STONY BROOK, N.Y. -- In the old days coach Matt Senk would try to avoid showing recruits the baseball field. Among the quirks of Stony Brook's home diamond was a small slope down the rightfield line that meant players sitting in the dugout could only see above the uniform letters of the rightfielder. First basemen chasing foul pop-ups with their heads turned toward the ball would often trip on the unexpected downhill.
The surprises began with the very first pick of the 2012 MLB draft -- when the Astros selected Puerto Rican shortstop Carlos Correa instead of the widely expected choice, Stanford righthanded pitcher Mark Appel -- and didn't stop there. Here's a quick look at the winners and losers from the first round and the compensation round.
This is the 66th year for the NCAA Division I college baseball championship, more commonly referred to as "The Road to Omaha." It's a nod to the city that has hosted the College World Series for the past half century. At least "The Road to Omaha" is the phrase used by 63 of the 64 teams in the NCAA Tournament. For Creighton, it's "The Road to Home." The Bluejays play their home games at Omaha's TD Ameritrade Park, site of the CWS. That wouldn't make it any less special being one of the eight teams that will play for the national championship. Here's a few things to watch for as this year's journey begins:
Five things to watch for this season in college baseball:
Moments after securing last year's national championship for South Carolina, the Gamecocks second title in a row, pitcher Michael Roth said, "The fans will be talking about a three-peat, but we're happy for a repeat. We'll talk about a three-peat come next year." Next year is here and so is talk of the Gamecocks joining USC (which won five titles in a row from 1970-74) as the only schools to win three straight national championships.
I had the chance to be part of the Frozen Diamond Faceoff on Jan. 15 in Cleveland as the Michigan Wolverines beat the Ohio State Buckeyes 4-1. I was there covering the game for FS Detroit and it was my first opportunity to witness first hand the phenomenon that has grown during the decade since the original CCHA event in 2001 -- dubbed the Cold War -- at Spartan Stadium between the Wolverines and Michigan State.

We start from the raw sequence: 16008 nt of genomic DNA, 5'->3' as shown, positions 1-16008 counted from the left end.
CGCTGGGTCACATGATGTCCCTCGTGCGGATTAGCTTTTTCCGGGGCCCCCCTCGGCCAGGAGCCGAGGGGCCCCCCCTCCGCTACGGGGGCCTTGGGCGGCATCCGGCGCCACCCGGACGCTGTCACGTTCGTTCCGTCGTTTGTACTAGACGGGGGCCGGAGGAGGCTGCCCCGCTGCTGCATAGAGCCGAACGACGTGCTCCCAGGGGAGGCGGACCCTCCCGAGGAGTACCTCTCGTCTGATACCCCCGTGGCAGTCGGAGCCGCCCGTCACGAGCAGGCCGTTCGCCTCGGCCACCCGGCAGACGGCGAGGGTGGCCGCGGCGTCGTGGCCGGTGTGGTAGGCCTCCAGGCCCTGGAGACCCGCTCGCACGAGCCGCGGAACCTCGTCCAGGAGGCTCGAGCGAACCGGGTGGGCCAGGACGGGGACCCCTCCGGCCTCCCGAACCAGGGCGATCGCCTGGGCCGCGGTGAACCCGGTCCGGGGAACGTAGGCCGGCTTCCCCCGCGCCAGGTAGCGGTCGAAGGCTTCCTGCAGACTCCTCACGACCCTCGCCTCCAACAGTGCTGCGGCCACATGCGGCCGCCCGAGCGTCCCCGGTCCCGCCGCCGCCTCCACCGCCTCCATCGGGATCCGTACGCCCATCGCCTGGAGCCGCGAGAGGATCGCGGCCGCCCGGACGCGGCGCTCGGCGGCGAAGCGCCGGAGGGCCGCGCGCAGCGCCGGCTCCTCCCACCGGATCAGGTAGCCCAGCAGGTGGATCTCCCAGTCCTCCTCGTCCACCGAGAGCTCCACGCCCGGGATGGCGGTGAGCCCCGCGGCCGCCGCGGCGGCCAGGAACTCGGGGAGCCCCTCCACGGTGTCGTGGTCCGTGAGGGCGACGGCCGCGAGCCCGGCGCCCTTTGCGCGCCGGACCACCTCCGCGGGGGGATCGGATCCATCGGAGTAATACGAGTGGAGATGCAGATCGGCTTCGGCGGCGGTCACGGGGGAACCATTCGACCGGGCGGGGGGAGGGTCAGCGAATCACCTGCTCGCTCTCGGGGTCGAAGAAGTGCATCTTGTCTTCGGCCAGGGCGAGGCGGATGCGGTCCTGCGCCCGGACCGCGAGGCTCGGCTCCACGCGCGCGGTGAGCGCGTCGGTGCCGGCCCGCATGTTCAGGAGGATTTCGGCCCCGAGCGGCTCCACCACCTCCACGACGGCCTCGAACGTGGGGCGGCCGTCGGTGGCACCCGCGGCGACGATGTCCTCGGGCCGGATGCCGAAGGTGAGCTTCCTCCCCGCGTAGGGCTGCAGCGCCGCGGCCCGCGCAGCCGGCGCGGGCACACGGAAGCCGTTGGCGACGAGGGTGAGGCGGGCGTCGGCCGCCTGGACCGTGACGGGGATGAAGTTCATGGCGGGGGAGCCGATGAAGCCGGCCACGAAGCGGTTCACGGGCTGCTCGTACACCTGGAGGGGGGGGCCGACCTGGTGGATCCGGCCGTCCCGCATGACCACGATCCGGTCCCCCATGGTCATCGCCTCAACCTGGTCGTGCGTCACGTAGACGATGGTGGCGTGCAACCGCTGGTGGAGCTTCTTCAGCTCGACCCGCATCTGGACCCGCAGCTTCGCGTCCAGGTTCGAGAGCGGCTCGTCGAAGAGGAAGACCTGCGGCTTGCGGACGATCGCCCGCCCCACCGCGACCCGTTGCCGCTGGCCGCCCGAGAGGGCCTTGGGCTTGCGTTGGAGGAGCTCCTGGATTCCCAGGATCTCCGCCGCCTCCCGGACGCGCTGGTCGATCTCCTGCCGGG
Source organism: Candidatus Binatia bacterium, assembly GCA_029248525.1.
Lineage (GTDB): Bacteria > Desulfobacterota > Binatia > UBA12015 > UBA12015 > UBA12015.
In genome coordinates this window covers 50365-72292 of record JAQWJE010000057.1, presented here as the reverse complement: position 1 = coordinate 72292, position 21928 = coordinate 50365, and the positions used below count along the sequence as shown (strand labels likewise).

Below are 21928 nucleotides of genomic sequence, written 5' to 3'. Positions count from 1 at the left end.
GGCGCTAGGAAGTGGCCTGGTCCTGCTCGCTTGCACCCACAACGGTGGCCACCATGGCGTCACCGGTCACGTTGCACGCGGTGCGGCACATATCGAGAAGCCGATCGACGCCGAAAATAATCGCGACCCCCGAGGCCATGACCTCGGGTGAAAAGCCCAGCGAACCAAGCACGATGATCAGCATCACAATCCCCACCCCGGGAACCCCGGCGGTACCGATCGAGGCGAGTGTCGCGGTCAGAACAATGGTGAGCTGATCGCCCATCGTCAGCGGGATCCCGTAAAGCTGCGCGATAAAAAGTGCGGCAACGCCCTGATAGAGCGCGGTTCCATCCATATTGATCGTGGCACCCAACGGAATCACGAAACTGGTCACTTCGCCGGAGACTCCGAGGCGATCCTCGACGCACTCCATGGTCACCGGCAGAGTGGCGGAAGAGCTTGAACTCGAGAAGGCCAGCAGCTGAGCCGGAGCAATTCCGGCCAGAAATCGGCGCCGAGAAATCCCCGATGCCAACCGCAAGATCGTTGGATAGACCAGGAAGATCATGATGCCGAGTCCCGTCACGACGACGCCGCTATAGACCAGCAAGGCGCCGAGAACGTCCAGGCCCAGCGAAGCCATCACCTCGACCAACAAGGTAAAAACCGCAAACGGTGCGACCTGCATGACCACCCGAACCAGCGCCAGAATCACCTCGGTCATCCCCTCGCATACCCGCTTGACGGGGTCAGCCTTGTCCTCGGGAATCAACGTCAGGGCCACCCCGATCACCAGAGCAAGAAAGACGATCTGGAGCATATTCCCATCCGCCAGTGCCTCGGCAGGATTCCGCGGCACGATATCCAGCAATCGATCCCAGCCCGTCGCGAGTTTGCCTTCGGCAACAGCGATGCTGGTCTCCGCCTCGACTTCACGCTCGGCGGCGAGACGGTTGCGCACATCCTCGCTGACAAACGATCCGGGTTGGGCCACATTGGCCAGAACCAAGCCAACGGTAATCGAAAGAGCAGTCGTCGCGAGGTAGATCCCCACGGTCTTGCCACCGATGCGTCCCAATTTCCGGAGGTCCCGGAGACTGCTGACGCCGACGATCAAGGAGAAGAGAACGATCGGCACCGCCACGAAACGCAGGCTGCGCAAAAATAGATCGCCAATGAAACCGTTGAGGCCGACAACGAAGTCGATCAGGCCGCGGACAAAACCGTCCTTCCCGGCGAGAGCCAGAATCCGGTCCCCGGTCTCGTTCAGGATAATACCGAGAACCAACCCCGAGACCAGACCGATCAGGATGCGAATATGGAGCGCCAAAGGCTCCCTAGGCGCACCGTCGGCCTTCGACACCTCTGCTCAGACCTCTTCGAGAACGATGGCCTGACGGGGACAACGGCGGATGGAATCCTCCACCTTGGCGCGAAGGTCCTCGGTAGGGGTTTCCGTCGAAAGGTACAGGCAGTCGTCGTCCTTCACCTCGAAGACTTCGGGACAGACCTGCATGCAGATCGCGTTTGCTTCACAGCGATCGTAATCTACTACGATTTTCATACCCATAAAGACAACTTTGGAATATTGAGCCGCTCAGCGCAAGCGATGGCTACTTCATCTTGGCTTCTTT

DALLAS -- Already the most fascinating team in baseball -- everybody from Albert Pujols to the Securities and Exchange Commission is checking them out -- the Marlins aren't done yet. Having added shortstop Jose Reyes and closer Heath Bell, the newly named, newly outfitted and newly relocated Miami Marlins are prepared to push their payroll past $100 million if it means adding Pujols, according to a team source.
You might not have known this -- I didn't know it: Tony La Russa has won more games than any coach or manager in any American sport the last 60 years. Now, this is obviously not a fair comparison when it comes to other sports. Baseball teams play so many more games.
Five cuts on the Division Series:
They will go down as the most thrilling 129 minutes in baseball history. Never before and likely never again -- if we even dare to assume anything else can be likely ever again -- will baseball captivate and exhilarate on so many fronts in so small a window the way it did September 28, 2011.
When you think of Milwaukee -- and most of you never do -- what comes to mind? (Or would, if you ever did?) Beer, of course, and if you're old enough Happy Days and Laverne & Shirley, and perhaps Alice Cooper in Wayne's World saying: "It's pronounced Mill-eh-wah-kay, which is Algonquin for 'the good land'." To which Wayne said: "I was not aware of that."
Sometime in the second half of the 20th century man persuaded himself that the triple is baseball's most exciting play, which is nonsense, for how many Bleacher Bums ever threw a triple back?